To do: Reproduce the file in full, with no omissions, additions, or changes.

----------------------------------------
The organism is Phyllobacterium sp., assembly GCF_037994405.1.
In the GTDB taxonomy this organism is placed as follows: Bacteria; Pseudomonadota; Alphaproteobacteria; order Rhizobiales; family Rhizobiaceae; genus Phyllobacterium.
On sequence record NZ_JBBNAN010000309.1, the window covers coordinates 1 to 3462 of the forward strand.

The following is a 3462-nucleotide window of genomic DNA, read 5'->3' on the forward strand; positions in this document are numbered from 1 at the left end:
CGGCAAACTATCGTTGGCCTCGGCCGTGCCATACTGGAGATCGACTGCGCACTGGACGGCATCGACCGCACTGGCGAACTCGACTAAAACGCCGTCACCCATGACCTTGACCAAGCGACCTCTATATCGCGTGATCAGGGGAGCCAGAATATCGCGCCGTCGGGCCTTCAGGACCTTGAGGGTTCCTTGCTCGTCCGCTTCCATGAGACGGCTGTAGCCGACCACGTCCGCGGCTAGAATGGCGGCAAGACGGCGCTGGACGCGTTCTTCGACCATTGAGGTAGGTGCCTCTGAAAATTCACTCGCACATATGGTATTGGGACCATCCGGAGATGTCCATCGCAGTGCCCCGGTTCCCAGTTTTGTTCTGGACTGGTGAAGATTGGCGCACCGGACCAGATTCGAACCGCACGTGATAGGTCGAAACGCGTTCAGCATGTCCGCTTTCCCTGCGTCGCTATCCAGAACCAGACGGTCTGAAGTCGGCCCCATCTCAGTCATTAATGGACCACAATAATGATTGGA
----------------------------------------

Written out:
The organism is Phyllobacterium sp., assembly GCF_037994405.1.
In the GTDB taxonomy this organism is placed as follows: Bacteria; Pseudomonadota; Alphaproteobacteria; order Rhizobiales; family Rhizobiaceae; genus Phyllobacterium.
On sequence record NZ_JBBNAN010000309.1, the window covers coordinates 1 to 3462 of the forward strand.

The following is a 3462-nucleotide window of genomic DNA, read 5'->3' on the forward strand; positions in this document are numbered from 1 at the left end:
CGGCAAACTATCGTTGGCCTCGGCCGTGCCATACTGGAGATCGACTGCGCACTGGACGGCATCGACCGCACTGGCGAACTCGACTAAAACGCCGTCACCCATGACCTTGACCAAGCGACCTCTATATCGCGTGATCAGGGGAGCCAGAATATCGCGCCGTCGGGCCTTCAGGACCTTGAGGGTTCCTTGCTCGTCCGCTTCCATGAGACGGCTGTAGCCGACCACGTCCGCGGCTAGAATGGCGGCAAGACGGCGCTGGACGCGTTCTTCGACCATTGAGGTAGGTGCCTCTGAAAATTCACTCGCACATATGGTATTGGGACCATCCGGAGATGTCCATCGCAGTGCCCCGGTTCCCAGTTTTGTTCTGGACTGGTGAAGATTGGCGCACCGGACCAGATTCGAACCGCACGTGATAGGTCGAAACGCGTTCAGCATGTCCGCTTTCCCTGCGTCGCTATCCAGAACCAGACGGTCTGAAGTCGGCCCCATCTCAGTCATTAATGGACCACAATAATGATTGGA